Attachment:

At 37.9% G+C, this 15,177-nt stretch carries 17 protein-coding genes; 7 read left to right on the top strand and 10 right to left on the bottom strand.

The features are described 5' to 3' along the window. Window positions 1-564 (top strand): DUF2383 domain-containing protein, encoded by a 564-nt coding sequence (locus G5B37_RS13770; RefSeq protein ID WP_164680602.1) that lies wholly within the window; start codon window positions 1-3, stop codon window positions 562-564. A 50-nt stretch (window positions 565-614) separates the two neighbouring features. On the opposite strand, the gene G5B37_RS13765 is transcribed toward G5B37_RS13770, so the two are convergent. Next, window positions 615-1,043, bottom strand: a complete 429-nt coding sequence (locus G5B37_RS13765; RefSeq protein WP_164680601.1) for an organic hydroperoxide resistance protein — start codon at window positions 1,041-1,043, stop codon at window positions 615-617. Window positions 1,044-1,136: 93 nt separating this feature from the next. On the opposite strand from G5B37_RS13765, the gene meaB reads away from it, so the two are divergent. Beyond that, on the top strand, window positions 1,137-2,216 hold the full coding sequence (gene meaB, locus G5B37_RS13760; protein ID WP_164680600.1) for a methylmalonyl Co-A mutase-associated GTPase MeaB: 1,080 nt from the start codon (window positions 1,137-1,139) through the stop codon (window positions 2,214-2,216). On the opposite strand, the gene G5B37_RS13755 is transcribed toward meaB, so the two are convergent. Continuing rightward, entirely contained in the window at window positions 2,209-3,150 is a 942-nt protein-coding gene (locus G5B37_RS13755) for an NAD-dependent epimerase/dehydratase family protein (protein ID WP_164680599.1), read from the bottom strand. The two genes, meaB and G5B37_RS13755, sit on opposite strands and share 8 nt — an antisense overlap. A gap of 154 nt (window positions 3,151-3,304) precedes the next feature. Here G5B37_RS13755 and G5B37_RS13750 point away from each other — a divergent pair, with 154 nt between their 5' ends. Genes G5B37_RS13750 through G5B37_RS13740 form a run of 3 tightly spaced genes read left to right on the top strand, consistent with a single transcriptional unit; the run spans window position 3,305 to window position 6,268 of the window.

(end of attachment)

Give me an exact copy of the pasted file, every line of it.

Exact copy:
At 37.9% G+C, this 15,177-nt stretch carries 17 protein-coding genes; 7 read left to right on the top strand and 10 right to left on the bottom strand.

The features are described 5' to 3' along the window. Window positions 1-564 (top strand): DUF2383 domain-containing protein, encoded by a 564-nt coding sequence (locus G5B37_RS13770; RefSeq protein ID WP_164680602.1) that lies wholly within the window; start codon window positions 1-3, stop codon window positions 562-564. A 50-nt stretch (window positions 565-614) separates the two neighbouring features. On the opposite strand, the gene G5B37_RS13765 is transcribed toward G5B37_RS13770, so the two are convergent. Next, window positions 615-1,043, bottom strand: a complete 429-nt coding sequence (locus G5B37_RS13765; RefSeq protein WP_164680601.1) for an organic hydroperoxide resistance protein — start codon at window positions 1,041-1,043, stop codon at window positions 615-617. Window positions 1,044-1,136: 93 nt separating this feature from the next. On the opposite strand from G5B37_RS13765, the gene meaB reads away from it, so the two are divergent. Beyond that, on the top strand, window positions 1,137-2,216 hold the full coding sequence (gene meaB, locus G5B37_RS13760; protein ID WP_164680600.1) for a methylmalonyl Co-A mutase-associated GTPase MeaB: 1,080 nt from the start codon (window positions 1,137-1,139) through the stop codon (window positions 2,214-2,216). On the opposite strand, the gene G5B37_RS13755 is transcribed toward meaB, so the two are convergent. Continuing rightward, entirely contained in the window at window positions 2,209-3,150 is a 942-nt protein-coding gene (locus G5B37_RS13755) for an NAD-dependent epimerase/dehydratase family protein (protein ID WP_164680599.1), read from the bottom strand. The two genes, meaB and G5B37_RS13755, sit on opposite strands and share 8 nt — an antisense overlap. A gap of 154 nt (window positions 3,151-3,304) precedes the next feature. Here G5B37_RS13755 and G5B37_RS13750 point away from each other — a divergent pair, with 154 nt between their 5' ends. Genes G5B37_RS13750 through G5B37_RS13740 form a run of 3 tightly spaced genes read left to right on the top strand, consistent with a single transcriptional unit; the run spans window position 3,305 to window position 6,268 of the window.